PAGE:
The U.S. government’s journey in artificial intelligence (AI), much like its journey to cloud services, is bound to be a cautious one, according to Accenture Federal Services executives who spoke at a roundtable in D.C. on Thursday.
As reported by Washington Business Journal, Accenture Federal’s chief technology officer Dominic Delmolino told reporters that federal agencies’ approach to artificial intelligence has “in many ways mimicked its move into cloud computing” in that the least complex workloads will move over first.
The private sector of course is already using artificial intelligence and machine learning to solve problems like how many servers are needed to keep AWS cloud running.
So far the federal government has used AI to build virtual assistants into public-facing agency websites that help guide users to answers to common questions. Examples of those include Emma, a virtual assistant on the U.S. Citizenship and Immigration Services website or Sgt. Star on the U.S. Army’s website, according to the report.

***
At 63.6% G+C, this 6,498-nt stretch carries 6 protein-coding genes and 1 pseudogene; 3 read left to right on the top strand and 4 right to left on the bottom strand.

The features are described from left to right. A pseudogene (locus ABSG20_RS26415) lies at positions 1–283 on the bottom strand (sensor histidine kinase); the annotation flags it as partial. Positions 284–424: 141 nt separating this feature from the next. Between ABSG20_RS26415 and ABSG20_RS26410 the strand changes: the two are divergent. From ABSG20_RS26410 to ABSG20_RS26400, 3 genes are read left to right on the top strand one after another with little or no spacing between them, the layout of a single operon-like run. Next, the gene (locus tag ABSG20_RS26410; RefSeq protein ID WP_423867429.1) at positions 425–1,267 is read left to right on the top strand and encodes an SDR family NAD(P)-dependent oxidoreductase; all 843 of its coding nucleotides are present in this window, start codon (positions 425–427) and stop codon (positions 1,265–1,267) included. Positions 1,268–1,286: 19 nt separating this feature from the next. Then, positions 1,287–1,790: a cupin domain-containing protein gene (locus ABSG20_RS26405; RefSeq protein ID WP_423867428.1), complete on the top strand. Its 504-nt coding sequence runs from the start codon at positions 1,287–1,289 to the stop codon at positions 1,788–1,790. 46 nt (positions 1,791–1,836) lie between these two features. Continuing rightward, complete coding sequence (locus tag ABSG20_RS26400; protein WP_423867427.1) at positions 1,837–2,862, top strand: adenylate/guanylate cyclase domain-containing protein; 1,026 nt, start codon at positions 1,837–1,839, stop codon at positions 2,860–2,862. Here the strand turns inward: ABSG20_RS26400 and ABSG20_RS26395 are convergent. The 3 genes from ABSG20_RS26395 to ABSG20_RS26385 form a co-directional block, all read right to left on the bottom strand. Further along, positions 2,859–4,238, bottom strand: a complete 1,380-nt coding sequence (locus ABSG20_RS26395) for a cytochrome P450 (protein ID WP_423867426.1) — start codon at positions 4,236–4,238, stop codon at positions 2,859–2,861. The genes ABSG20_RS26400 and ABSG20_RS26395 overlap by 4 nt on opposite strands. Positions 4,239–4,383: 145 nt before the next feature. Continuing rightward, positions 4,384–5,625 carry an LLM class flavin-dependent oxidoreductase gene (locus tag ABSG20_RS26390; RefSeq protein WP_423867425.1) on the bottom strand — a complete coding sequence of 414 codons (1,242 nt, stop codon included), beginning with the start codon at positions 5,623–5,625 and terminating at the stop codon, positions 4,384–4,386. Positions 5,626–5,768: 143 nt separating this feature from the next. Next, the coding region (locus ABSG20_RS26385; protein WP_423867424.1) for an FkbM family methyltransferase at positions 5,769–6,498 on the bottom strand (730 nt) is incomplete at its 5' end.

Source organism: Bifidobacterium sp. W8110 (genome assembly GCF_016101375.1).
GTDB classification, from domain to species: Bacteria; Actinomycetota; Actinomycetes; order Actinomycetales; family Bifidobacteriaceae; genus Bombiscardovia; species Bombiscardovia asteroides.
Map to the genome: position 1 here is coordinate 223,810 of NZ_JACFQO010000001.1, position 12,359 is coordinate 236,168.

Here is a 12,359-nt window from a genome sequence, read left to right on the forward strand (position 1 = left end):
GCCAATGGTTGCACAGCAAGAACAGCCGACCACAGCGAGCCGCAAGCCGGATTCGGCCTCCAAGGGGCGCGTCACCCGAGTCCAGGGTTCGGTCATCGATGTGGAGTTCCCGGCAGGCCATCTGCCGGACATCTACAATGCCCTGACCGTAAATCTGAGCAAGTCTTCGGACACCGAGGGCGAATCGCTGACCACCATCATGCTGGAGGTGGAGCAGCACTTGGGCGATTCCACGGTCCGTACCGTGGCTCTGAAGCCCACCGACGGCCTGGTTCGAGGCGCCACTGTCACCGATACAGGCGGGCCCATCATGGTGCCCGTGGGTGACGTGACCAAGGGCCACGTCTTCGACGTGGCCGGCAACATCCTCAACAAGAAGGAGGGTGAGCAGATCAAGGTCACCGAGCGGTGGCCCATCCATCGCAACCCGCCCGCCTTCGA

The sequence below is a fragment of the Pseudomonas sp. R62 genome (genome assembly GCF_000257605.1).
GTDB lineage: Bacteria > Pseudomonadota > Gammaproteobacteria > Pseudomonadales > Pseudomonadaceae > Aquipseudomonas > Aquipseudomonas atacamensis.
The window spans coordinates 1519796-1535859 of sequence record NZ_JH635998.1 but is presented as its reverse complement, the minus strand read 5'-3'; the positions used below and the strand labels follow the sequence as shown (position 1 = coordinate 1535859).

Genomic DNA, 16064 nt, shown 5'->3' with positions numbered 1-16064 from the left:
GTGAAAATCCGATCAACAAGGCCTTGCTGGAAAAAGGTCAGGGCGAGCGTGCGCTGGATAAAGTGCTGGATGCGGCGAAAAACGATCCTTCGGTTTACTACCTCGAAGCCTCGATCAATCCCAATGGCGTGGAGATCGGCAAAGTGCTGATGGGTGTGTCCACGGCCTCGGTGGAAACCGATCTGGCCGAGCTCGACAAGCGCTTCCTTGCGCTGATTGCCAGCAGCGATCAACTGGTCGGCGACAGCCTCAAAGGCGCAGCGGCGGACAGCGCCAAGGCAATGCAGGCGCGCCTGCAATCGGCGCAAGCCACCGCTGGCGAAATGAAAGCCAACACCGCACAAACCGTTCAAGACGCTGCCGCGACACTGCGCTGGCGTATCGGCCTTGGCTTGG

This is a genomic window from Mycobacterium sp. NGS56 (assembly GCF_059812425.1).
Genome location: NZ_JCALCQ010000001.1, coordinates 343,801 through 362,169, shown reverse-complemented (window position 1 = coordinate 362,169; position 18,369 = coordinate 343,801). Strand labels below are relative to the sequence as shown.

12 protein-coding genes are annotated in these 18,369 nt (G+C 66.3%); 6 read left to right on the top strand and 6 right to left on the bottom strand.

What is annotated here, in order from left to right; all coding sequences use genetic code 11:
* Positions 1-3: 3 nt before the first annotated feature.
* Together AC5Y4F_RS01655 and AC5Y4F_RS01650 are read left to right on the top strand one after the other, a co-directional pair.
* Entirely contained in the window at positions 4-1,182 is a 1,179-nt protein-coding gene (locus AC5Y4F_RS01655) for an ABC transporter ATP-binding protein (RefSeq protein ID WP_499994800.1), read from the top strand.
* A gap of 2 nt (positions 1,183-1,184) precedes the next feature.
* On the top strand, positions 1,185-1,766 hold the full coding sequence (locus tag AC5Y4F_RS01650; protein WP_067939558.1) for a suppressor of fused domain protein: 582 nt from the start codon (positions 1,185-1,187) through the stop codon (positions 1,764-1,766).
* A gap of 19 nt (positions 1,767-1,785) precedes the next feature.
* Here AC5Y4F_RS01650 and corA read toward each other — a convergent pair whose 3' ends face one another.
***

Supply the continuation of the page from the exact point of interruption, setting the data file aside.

If used correctly, AI should alleviate some of the burden of day-to-day administrative work from government employees, Delmolino said, including how AI can be used to clear backlogs of decisions that agencies have to make.
Accenture Federal said its own strategy consulting contracts with the federal government will help agencies come up with the right strategy for AI.
For now, federal government employees are still grappling with cloud computing; according to a recent study by Deloitte, 40 percent of federal government employees don’t know if cloud computing has had a positive or a negative impact on their department or agency.